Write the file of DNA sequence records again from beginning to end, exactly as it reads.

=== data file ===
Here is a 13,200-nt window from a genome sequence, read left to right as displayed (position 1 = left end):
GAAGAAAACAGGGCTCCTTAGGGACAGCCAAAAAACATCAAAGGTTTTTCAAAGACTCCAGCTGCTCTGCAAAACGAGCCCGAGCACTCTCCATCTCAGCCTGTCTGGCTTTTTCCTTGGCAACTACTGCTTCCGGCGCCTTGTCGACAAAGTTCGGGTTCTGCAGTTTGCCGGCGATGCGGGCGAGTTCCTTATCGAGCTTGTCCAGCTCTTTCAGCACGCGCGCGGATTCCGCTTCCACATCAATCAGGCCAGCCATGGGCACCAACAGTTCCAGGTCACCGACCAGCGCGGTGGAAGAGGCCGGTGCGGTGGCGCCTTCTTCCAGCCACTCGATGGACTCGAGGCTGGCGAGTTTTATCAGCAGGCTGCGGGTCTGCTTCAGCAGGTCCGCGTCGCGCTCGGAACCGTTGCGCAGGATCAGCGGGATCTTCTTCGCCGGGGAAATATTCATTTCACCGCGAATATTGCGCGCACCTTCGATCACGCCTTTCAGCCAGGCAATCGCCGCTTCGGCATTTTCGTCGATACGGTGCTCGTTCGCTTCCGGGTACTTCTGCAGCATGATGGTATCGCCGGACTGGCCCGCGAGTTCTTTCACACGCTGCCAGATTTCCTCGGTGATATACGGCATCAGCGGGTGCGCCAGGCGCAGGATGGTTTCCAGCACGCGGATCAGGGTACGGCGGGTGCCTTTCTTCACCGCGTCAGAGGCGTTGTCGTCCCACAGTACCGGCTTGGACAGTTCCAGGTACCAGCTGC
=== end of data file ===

Here is a 13,200-nt window from a genome sequence, read left to right as displayed (position 1 = left end):
GAAGAAAACAGGGCTCCTTAGGGACAGCCAAAAAACATCAAAGGTTTTTCAAAGACTCCAGCTGCTCTGCAAAACGAGCCCGAGCACTCTCCATCTCAGCCTGTCTGGCTTTTTCCTTGGCAACTACTGCTTCCGGCGCCTTGTCGACAAAGTTCGGGTTCTGCAGTTTGCCGGCGATGCGGGCGAGTTCCTTATCGAGCTTGTCCAGCTCTTTCAGCACGCGCGCGGATTCCGCTTCCACATCAATCAGGCCAGCCATGGGCACCAACAGTTCCAGGTCACCGACCAGCGCGGTGGAAGAGGCCGGTGCGGTGGCGCCTTCTTCCAGCCACTCGATGGACTCGAGGCTGGCGAGTTTTATCAGCAGGCTGCGGGTCTGCTTCAGCAGGTCCGCGTCGCGCTCGGAACCGTTGCGCAGGATCAGCGGGATCTTCTTCGCCGGGGAAATATTCATTTCACCGCGAATATTGCGCGCACCTTCGATCACGCCTTTCAGCCAGGCAATCGCCGCTTCGGCATTTTCGTCGATACGGTGCTCGTTCGCTTCCGGGTACTTCTGCAGCATGATGGTATCGCCGGACTGGCCCGCGAGTTCTTTCACACGCTGCCAGATTTCCTCGGTGATATACGGCATCAGCGGGTGCGCCAGGCGCAGGATGGTTTCCAGCACGCGGATCAGGGTACGGCGGGTGCCTTTCTTCACCGCGTCAGAGGCGTTGTCGTCCCACAGTACCGGCTTGGACAGTTCCAGGTACCAGCTGC